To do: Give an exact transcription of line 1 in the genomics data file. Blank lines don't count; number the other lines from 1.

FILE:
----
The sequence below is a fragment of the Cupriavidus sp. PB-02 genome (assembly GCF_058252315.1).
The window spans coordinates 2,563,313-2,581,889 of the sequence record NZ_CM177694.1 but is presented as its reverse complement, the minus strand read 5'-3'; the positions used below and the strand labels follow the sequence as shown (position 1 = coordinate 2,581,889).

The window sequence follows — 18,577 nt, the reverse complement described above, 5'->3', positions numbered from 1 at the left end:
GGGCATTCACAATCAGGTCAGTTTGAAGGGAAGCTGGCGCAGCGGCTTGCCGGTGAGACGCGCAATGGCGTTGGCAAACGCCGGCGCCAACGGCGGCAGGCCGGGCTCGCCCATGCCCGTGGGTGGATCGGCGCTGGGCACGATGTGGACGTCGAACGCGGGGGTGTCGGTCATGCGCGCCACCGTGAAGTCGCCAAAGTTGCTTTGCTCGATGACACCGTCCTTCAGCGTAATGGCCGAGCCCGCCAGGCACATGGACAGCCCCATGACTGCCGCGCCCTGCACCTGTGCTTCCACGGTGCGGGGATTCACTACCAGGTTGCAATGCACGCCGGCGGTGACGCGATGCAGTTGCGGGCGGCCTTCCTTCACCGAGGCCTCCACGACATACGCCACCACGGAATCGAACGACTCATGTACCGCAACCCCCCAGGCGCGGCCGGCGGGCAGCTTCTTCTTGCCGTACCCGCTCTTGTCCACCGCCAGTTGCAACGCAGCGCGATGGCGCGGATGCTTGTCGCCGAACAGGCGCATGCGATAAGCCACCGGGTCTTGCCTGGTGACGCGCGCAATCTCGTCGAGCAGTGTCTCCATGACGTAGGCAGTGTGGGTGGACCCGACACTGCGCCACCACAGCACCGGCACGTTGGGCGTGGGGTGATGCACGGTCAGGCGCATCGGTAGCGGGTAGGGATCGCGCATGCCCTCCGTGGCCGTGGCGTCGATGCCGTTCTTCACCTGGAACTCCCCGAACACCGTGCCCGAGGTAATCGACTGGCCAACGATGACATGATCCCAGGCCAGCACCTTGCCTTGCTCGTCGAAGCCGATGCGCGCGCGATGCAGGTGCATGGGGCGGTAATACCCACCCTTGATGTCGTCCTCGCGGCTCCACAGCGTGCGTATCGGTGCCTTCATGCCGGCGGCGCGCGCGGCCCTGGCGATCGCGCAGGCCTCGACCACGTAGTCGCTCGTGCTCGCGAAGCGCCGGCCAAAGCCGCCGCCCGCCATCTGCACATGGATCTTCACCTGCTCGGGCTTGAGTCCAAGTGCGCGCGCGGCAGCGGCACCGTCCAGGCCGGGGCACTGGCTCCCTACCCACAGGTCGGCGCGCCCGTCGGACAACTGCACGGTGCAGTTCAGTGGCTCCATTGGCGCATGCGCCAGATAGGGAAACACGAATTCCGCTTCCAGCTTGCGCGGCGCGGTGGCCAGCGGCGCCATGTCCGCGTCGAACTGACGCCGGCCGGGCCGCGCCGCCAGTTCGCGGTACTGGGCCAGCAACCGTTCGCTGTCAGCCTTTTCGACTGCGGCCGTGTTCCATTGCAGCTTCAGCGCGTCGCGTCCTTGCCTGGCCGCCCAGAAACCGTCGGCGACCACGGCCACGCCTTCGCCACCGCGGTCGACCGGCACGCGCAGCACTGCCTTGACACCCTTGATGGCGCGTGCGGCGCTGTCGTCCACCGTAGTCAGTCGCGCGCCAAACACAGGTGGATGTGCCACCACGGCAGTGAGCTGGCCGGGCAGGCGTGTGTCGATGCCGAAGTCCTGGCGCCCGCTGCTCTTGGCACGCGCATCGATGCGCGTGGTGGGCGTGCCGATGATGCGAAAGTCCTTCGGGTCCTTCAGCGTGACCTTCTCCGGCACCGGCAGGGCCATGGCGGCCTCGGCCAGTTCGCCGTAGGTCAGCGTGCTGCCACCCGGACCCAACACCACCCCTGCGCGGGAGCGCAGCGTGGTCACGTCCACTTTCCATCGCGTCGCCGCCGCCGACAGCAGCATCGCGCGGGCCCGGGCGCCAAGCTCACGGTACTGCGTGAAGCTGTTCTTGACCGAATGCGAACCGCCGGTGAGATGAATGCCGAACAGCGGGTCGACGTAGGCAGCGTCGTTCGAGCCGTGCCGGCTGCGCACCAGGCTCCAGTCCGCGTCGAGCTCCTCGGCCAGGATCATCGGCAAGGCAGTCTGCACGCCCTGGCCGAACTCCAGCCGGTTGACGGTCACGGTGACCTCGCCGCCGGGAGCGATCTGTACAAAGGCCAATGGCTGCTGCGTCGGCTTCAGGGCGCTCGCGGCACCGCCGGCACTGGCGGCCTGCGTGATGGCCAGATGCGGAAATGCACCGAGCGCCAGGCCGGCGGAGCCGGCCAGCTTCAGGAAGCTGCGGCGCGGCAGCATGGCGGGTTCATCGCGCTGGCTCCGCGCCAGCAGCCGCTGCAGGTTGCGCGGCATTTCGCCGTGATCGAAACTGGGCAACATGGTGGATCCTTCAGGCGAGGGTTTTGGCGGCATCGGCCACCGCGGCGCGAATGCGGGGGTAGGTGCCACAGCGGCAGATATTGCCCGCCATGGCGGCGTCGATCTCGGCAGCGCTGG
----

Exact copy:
The sequence below is a fragment of the Cupriavidus sp. PB-02 genome (assembly GCF_058252315.1).